The labor room felt like a community hang-out. I remember there being a basketball game on and some of my family was in there, along with some friends coming in and out. I didn’t mind too much because the pain had gone away and I was literally high. Definitely not something I experienced with my future other two babies. I had no idea what was normal and how it was supposed to be or anything! I just knew I was having a baby that day. When the labor progressed and the pain intensified, everyone cleared, the Demerol didn’t work anymore and I had my baby at 10:06 p.m. that night.
We had to stay an extra day because I developed a fever during delivery and I don’t know much after that, but I do know I didn’t sleep. By the time we did go home, I was delirious. Literally so tired I got upset someone assumed I was hungry and mentioned how tired I was and made me a sandwich so I threw it across the kitchen and cried. It’s funny now. I made them promise to wake me up if I fell asleep and not to take her, just to wake me up. I know they did the right thing and knew I needed sleep so they did the complete opposite. When I did wake up and she wasn’t next to me, I was like, ‘What the heck?’ But thank goodness for that support! I definitely needed it. I’ll never forget.
Her dad and I were still together then – not living together, we both obviously still lived at home. We soon turned 17, and we got married at 18. Our daughter was a year and 3 months old. We even changed her last name to his the same day I did. We were married for 3 years and then divorced. The ‘dad’ (and husband) he had become and continued to be for years and to this day wasn’t what we needed. It wasn’t a ‘normal’ split up and we were never able to co-parent because of him. It impacted her life greatly in a lot of negative ways that eventually required therapy and beyond.
Before kindergarten started, I got into a relationship with a friend of mine, which was actually nice because I knew him. I knew his parents. At the time he was in the Army, and he did not even question taking care of me and my daughter. He just…did. To this day 14 years later, he is still doing the same. He has raised her and everything in between. That real father figure with respect is exactly what he gave her. Through it all. And let me tell you, over the past 14 years, we have been through A LOT. We have always been close, though. Of course, I was typically the youngest mom at every school event, but kids thought I was cool (haha).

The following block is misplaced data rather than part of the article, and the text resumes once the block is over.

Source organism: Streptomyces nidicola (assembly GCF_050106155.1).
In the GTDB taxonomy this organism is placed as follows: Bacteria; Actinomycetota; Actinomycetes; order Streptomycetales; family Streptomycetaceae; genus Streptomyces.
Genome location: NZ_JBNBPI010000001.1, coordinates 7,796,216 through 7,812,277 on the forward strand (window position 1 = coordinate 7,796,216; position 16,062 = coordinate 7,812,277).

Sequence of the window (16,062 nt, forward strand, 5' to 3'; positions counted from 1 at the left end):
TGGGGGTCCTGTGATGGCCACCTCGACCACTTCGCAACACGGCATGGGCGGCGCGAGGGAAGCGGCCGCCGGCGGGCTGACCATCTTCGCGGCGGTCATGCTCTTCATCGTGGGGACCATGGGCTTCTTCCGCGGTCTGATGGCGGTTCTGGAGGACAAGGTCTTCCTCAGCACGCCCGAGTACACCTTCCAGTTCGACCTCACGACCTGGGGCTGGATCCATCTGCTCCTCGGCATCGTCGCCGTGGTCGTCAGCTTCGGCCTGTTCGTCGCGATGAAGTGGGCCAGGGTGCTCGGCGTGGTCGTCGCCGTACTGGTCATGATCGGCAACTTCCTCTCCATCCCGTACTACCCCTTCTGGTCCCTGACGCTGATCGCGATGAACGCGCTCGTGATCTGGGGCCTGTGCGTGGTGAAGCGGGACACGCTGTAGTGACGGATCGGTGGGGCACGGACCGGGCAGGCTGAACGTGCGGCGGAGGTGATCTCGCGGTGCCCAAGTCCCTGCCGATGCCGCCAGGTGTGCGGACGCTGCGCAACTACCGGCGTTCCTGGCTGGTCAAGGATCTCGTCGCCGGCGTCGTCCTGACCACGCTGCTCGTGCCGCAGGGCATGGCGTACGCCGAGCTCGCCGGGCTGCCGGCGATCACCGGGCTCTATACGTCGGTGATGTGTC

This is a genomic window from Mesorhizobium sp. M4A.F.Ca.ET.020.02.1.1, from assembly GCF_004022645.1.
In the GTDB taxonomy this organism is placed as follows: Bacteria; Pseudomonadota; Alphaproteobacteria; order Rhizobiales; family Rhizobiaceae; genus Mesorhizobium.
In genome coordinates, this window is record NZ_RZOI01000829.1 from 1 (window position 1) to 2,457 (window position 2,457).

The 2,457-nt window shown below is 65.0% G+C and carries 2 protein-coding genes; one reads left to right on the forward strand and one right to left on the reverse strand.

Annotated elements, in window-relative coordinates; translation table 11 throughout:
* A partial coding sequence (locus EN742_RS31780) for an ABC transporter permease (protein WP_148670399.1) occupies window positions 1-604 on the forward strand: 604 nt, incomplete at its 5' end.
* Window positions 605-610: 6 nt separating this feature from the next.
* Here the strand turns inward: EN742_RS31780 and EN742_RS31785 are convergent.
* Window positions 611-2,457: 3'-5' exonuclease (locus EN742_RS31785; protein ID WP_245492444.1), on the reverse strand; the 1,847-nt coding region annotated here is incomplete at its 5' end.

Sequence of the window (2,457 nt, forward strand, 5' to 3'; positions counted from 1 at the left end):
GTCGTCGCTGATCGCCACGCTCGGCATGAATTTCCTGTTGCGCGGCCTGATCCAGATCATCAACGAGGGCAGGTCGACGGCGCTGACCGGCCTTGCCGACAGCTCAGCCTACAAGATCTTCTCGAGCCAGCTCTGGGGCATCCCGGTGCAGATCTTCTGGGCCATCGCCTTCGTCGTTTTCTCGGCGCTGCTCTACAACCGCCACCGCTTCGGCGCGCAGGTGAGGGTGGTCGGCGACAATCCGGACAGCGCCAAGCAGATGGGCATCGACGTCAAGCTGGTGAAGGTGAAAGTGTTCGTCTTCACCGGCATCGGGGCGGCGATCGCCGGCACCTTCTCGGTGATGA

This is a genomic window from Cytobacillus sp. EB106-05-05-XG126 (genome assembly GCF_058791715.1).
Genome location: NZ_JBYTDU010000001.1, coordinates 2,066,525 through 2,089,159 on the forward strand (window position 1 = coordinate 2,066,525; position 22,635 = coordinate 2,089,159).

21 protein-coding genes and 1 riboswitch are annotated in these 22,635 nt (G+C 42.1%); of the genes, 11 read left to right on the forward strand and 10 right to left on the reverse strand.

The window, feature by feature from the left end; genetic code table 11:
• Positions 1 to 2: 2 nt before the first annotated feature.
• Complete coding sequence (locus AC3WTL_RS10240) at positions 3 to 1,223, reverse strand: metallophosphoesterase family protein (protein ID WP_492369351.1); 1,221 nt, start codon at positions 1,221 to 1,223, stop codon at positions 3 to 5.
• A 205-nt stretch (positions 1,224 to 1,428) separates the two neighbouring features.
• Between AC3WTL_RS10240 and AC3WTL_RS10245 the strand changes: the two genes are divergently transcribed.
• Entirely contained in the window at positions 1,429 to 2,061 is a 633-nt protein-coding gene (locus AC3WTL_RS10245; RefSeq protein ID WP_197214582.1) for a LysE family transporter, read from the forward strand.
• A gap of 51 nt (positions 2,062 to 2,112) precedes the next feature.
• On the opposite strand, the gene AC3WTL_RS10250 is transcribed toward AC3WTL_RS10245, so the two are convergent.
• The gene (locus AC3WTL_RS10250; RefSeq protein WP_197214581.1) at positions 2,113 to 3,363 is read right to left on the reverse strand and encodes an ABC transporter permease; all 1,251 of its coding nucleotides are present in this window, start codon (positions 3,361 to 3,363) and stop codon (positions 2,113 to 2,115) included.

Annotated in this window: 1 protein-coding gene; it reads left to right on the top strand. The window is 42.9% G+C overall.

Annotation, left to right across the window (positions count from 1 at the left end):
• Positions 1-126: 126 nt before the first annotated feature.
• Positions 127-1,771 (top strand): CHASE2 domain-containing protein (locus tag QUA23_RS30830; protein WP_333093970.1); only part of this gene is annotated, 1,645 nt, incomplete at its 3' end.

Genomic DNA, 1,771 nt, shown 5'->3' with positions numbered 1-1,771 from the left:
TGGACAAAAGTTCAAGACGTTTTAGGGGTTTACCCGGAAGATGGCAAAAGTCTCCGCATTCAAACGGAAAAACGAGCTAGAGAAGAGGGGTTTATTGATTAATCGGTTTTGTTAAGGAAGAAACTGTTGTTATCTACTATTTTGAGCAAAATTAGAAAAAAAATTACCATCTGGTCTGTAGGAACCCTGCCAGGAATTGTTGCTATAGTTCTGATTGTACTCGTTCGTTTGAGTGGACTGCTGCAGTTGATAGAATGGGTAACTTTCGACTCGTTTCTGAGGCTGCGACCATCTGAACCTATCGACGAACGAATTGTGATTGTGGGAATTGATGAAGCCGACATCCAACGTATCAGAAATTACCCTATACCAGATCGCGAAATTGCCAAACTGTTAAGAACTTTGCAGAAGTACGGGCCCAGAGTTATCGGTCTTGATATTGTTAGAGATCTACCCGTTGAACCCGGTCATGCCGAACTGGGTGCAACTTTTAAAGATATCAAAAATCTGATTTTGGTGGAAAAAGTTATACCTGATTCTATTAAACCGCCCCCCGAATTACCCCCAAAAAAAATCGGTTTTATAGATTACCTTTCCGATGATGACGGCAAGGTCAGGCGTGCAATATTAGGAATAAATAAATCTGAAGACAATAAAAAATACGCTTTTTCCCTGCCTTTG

She is currently halfway through her junior year at Texas Tech University, and we couldn’t be more proud of her. She actually graduated high school with an Associate’s Degree. So, we had to have done something right!
Going back again, there is obviously a ton of things I missed out on in life. Like a lot. I could have made different decisions and gone on with my life. But I chose her. I knew since I did, I had to make changes and a ton of sacrifices. Nothing about it was easy. And I relied on my family a bunch. Was it ideal? Definitely not. But sometimes, it just takes an entire tribe, my friends. It really does take a village.
I would say to anyone who may find themselves in the situation I did: It’s going to be okay. Find yourself a local pregnancy center. They have so many resources. Trust me, I know it doesn’t feel or seem like it. I also want you to know it’s okay if you know you absolutely cannot give the life your baby deserves and look for a family who can. It’s not being selfish at all. But if you know, you know. And you work hard and make it work. Not everyone has such a supportive family either, and I get it. But you yourself can make anything work for you and your baby. The days are long for sure, but the years are short. Now I’m not quite sure how my 7lb 3oz baby I had back in 2002 will be 20 years old in just 4 short months.”
This story was written by Tera Walter from New Braunfels, Texas. Follow her journey on Instagram here and here. Submit your own story here. Be sure to subscribe to our free email newsletter for our best stories, and YouTube for our best videos.